In an earlier article I summarized some of the research on the accuracy and variability of estimates from online panels.
The types of estimates from those studies tended to center around general demographic or psychographic questions (e.g., smoking, newspaper readership).
To understand whether similar findings would hold for UX-related metrics, we conducted our own studies and continued to examine the accuracy and variability from estimates obtained across online panels.
One of the findings of the earlier research was that external benchmarks (such as election outcomes or home ownership rates) provide good means for assessing the degree of accuracy for online panels.
Unfortunately, most UX measures we studied don’t have external benchmarks (e.g. there is no official external usability score), which make it harder to gauge the accuracy of the estimates from online panels. We can, however, look at the variability between panels to see how metrics vary. To do so, we conducted four studies using multiple panels and measures.
Study 1: SUPR-Q Scores for Target.com on Three Panels
In the first study we looked at three non-probability panel sources: Amazon’s Mechanical Turk (MTurk), Google Surveys, and SurveyMonkey. We recruited participants who said they had been to the Target website in the last six months and had them answer the 8-item SUPR-Q. We collected between 50 and 100 responses from each panel. The percent differences in SUPR-Q scores are shown in Table 1.
|Panel Comparison||Target.com % Difference|
|MTurk & SurveyMonkey||2.1%|
|MTurk & Google Surveys||9.1%|
|SurveyMonkey & Google Surveys||7.1%|
Table 1: Absolute percent difference in SUPR-Q scores for recent visitors of the Target.com website for three panels.
On average we found a 6.1% difference between the SUPR-Q scores we obtained depending on the panel. MTurk and SurveyMonkey Surveys had similar results, differing by only 2.1%. Google Surveys however diverged the most from both panels with differences of 7.1 and 9.1%.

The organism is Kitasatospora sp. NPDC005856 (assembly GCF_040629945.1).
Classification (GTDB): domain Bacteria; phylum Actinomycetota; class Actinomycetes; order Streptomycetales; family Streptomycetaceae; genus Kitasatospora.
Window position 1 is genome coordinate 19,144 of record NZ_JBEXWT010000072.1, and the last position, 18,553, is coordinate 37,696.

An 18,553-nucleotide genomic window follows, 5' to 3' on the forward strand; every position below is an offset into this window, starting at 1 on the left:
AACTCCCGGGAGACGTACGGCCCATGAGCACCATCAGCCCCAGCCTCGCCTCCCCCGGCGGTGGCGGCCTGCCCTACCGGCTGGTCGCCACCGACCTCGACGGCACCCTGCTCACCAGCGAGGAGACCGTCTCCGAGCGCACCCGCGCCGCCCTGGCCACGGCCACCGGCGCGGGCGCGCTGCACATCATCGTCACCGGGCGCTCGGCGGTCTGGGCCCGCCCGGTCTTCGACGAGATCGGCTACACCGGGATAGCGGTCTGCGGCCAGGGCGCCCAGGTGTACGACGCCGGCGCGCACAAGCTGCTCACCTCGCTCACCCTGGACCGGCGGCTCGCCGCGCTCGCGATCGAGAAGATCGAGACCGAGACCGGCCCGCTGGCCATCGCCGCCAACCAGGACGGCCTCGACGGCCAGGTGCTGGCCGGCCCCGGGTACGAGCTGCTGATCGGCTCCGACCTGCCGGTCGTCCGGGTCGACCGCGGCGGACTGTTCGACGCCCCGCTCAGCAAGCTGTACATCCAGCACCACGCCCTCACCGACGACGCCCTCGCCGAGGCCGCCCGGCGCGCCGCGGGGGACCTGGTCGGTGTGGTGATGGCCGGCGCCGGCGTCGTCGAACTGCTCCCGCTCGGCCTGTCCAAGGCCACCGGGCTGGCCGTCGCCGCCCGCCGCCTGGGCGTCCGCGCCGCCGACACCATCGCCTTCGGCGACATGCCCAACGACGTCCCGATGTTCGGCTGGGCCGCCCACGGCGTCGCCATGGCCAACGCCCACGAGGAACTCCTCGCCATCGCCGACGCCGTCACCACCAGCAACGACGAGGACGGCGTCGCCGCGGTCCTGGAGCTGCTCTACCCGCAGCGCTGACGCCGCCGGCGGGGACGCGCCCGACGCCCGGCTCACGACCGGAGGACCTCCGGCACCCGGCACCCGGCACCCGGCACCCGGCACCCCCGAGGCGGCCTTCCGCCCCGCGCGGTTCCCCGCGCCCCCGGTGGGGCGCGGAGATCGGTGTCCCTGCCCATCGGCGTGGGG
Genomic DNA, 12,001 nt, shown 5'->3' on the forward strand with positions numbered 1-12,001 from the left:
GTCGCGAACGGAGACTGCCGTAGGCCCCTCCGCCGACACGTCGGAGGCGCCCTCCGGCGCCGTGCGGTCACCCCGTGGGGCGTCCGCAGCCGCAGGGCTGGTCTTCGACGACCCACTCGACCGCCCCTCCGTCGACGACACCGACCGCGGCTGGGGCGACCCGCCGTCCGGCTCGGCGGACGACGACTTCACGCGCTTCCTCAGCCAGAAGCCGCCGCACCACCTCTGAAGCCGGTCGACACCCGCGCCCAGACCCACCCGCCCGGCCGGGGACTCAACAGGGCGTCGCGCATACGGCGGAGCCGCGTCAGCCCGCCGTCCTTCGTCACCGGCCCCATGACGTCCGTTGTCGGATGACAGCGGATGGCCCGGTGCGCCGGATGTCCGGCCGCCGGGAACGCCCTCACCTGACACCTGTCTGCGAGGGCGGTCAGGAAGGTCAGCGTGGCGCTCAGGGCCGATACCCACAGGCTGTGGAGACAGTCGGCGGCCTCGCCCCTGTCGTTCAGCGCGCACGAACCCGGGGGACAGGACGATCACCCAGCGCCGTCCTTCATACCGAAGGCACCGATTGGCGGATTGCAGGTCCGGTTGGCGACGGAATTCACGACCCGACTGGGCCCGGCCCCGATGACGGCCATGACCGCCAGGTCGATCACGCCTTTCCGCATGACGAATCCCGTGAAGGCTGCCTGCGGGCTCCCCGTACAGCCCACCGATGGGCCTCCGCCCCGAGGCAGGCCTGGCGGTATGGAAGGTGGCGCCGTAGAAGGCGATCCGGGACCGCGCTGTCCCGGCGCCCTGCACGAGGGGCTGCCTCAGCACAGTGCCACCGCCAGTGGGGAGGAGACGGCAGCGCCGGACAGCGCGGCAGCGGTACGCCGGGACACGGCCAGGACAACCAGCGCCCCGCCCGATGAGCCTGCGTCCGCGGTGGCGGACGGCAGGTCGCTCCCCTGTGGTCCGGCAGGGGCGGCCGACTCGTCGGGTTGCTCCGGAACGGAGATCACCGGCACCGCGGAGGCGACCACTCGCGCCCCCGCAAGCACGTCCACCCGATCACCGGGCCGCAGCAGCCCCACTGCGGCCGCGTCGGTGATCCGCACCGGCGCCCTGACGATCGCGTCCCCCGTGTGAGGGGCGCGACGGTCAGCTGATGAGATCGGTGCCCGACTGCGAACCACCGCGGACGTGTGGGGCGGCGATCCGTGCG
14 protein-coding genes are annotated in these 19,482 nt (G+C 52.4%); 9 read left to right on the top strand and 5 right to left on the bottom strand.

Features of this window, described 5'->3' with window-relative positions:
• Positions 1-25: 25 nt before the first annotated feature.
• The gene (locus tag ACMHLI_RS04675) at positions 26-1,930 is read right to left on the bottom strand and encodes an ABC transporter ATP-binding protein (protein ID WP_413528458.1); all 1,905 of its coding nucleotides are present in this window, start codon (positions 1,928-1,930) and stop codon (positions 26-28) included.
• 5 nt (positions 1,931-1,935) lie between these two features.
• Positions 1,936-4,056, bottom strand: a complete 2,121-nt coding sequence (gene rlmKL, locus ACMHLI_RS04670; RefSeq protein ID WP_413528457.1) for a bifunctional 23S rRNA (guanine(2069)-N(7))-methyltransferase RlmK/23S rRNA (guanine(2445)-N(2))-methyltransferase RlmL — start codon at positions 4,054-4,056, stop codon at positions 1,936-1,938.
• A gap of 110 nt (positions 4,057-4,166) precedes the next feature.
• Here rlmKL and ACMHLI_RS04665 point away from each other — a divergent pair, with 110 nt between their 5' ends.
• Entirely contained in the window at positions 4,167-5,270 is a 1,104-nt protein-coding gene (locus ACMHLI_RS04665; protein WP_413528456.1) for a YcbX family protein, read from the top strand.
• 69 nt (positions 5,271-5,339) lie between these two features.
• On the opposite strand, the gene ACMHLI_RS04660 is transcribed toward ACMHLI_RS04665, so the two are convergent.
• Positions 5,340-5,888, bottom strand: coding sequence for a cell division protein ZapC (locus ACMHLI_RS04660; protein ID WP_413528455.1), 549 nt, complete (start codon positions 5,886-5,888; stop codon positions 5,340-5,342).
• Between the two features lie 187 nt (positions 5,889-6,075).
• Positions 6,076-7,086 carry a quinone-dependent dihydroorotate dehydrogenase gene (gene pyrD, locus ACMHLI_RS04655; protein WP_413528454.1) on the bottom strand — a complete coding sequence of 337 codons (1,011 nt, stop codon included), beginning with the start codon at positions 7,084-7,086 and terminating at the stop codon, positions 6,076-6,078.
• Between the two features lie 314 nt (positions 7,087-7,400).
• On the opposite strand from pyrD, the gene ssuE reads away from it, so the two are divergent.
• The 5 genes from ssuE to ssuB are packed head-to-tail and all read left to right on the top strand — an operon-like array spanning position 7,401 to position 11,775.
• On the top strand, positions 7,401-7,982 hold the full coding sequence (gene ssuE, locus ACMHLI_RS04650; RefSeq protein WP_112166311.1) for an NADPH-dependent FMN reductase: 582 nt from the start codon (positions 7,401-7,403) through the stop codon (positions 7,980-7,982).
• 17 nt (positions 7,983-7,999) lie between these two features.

Study 2: SUPR-Q for Amazon on Two Panels
We repeated the small study and collected data from a new set of participants who had been to the Amazon website recently. (Mechanical Turk was excluded due to the potential bias of respondents.) The difference between SurveyMonkey and Google Surveys was even larger this time—a 12% difference.
We suspect one of the reasons for the larger divergence from Google Surveys is how Google collects its responses. Google Surveys collects data by embedding questions on webpages and imposing a sort of survey wall. For website visitors to proceed, they have to answer a survey of 10 questions (see Figure 1).
Figure 1: Google Surveys survey wall example.
We suspect this interruption generates more satisficing compared to data from MTurk and SurveyMonkey where participants are opting in to take a survey and are directly compensated. More research is needed to see whether Google Surveys continues to differ and if it’s a result of its sampling method.
Study 3: SUPR-Q & NPS Scores for 10 Retail Websites on Two Panels
In a larger study with 806 participants, we compared SUPR-Q scores for ten retail websites (e.g. Walmart, Best Buy, Etsy). The only screening criteria was that the participants had to have been to the website in the last six months. Roughly half the participants were collected from Amazon’s Mechanical Turk and half from our favorite non-probability panel company, Op4G. Figure 2 shows the results.
Figure 2: The absolute percent difference in SUPR-Q and Likelihood to Recommend (NPS) scores between participants from Mechanical Turk and Op4G.
Figure 2 shows the absolute percent difference in SUPR-Q scores and Likelihood to Recommend question (for the NPS) for the two panel sources. For example, the difference in raw scores from Walmart SUPR-Q scores from the two panels are (4.23-4.09)/4.23=.033 or 3.3%. The mean absolute difference is surprisingly small at 2.7% across all ten websites for SUPR-Q scores and 5.2% for LTR scores. The higher variability between NPS scores is somewhat expected as it’s based on only a single item compared to 8 for the SUPR-Q.